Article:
• 1.2mm – Very fast and light, but easy to mispress
  • 2.0mm – Middle ground suitable for gaming and typing
  • 4.0mm – Longer travelPreferred by those who bottom out keys

Actuation Force

The amount of force in grams required to depress the switch. Lower force needs less effort but sacrifices feedback. Some common actuation forces are:

  • 45g – Very light and easy to press
  • 55g – Moderate, a popular force for gaming
  • 65g-80g – Heavier feel preferred by some typists

Tactile Bump

A tactile bump during the key press provides physical and auditory feedback. Great for typing feel. Actuation and reset points impact its effectiveness.

Audible Click

Clicky switches have a separate mechanism that produces an audible click during actuation, making key presses very distinct. Not ideal for shared office spaces.

Travel Distance

The full distance in mm to bottoming out the switch. Anything from 3mm-4mm is common. Shorter travel can increase speed.

This table compares some popular switch options to consider:

Switch Type Actuation Point Actuation Force Travel Distance
Cherry MX Red Linear 2.0mm 45g 4.0mm
Cherry MX Black Linear 2.0mm 60g 4.0mm
Cherry MX Brown Tactile 2.0mm 45g 4.0mm
Cherry MX Blue Clicky Tactile 2.2mm 60g 4.0mm
Gateron Ink Red Linear 2.0mm 60g 4.0mm
Gateron Yellow Linear 2.0mm 50g 4.0mm
Gateron Brown Tactile 2.0mm 45g 4.0mm

This variety means you can fine tune the switches to match your playstyle. For example, linear reds excel for gaming due to the hair trigger actuation, while tactile browns provide that essential bump for satisfying typing.

Don‘t be afraid to experiment – with hot swapping it‘s easy to change up switches anytime. Speaking of which, let‘s look at some hot swap keyboard recommendations!

Top Hot Swappable Keyboard Picks

Here are some of my favorite hot swappable mechanical keyboards to give your custom switches a worthy home:

Keychron K8

  • Thin and wireless for flexible use
  • RGB backlighting with good software
  • Choice of low profile or regular MX switches
  • Decent value 75% layout

The Keychron is a great intro flexible hot swap board though keycaps and stabilizers could be better.

Glorious GMMK

  • Barebones or fully built versions
  • Multiple size options from 60% to full size
  • High quality boards with lots of community support
  • South facing switch design preferred by enthusiasts

Glorious PC Gaming Race lives up to their name – the GMMK line set the standard for enthusiast quality hot swap.

Epomaker GK68XS

  • Compact 65% form factor
  • Bluetooth 5.1 + wired connectivity
  • Aluminum case with RGB underglow
  • Gateron switch options
  • Good software configurability

The Epomaker GK68XS punches above its price range with a premium typing experience from the Gateron switches and solid aluminum case.


  • High-end keyboards designed with input from /r/MechanicalKeyboards
  • Multiple layouts, barebones or fully built
  • Strong aluminum frame
  • Per switch and underglow RGB lighting

Drop collaborations result in best-in-class boards for enthusiasts wanting a fully loaded typing experience.

Feker IK75

  • Affordable 75% board great for first hot swaps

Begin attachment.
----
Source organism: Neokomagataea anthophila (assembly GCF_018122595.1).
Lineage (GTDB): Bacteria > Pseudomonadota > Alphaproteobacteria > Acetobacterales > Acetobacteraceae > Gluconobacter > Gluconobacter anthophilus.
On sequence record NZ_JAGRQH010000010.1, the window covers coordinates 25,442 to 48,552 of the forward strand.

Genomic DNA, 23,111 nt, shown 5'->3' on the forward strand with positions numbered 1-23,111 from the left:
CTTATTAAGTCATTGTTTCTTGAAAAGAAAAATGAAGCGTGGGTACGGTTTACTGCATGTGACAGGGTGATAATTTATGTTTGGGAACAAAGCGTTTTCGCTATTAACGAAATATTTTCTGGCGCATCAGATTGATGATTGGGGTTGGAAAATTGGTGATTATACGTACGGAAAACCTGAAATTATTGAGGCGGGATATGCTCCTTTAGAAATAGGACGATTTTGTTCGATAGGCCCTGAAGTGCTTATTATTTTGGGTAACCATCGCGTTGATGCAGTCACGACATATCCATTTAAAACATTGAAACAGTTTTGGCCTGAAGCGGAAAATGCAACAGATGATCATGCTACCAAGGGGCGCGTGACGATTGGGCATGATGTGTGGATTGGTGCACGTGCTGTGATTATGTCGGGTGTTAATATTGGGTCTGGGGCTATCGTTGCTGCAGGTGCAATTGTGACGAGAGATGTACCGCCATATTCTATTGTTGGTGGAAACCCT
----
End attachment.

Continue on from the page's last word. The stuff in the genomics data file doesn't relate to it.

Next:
• Wired and wireless modes
  • Hot swap PCB with screw in stabilizers
  • RGB underglow and side lighting

For budget conscious upgraders, the Feker IK75 packs in top-tier enthusiast features at entry level pricing.

Switch Modification Options

Got the switch swap bug? There are also some cool modifications you can do for further customization:

  • Lubing – Apply lubricant to make switches smoother and reduce friction
  • Filming – Add films/stickers to improve switch feel and sound
  • Spring swaps – Trade out springs to change weighting

Just be careful not to damage switch housings and you can create completely unique switch sensations!

Troubleshooting Common Hot Swap Issues

Running into problems getting switches to work properly in your hot swap board? Here are some troubleshooting tips:

  • Check for bent or damaged pins on the bottom of the switch interfering with the socket connection

  • Examine sockets for broken clips or housing damage preventing switch insertion

  • Ensure switch and keycap stems are fully seated and aligned properly

  • Clean debris or dust out of sockets that could impede connection

  • Try another working switch in the same socket to identify any problem switches

  • Listen for scratchy, inconsistent or intermittent key presses signaling a bad solder joint

Don‘t force switches into place; stop and examine both the socket and switch if you meet excessive resistance. With care and patience, you can get flawless hot swap action.

Go Forth and Swap Switches!

I hope this deep dive has shown you the incredible customization hot swappable mechanical keyboards offer. The days of being limited by soldered switches are over!

Now you can freely experiment to create the perfect tactile typing experience. Just match standard MX style switches with compatible hot swap keyboard sockets and you‘re good to go.

Take some time to research which switch characteristics fit your needs. Then order a variety pack so you can swap them in and out until your fingers are delighted.

Let me know how your keyboard hot rodding adventures go – maybe you‘ll discover a new favorite switch and inspire someone else to give hot swapping a try!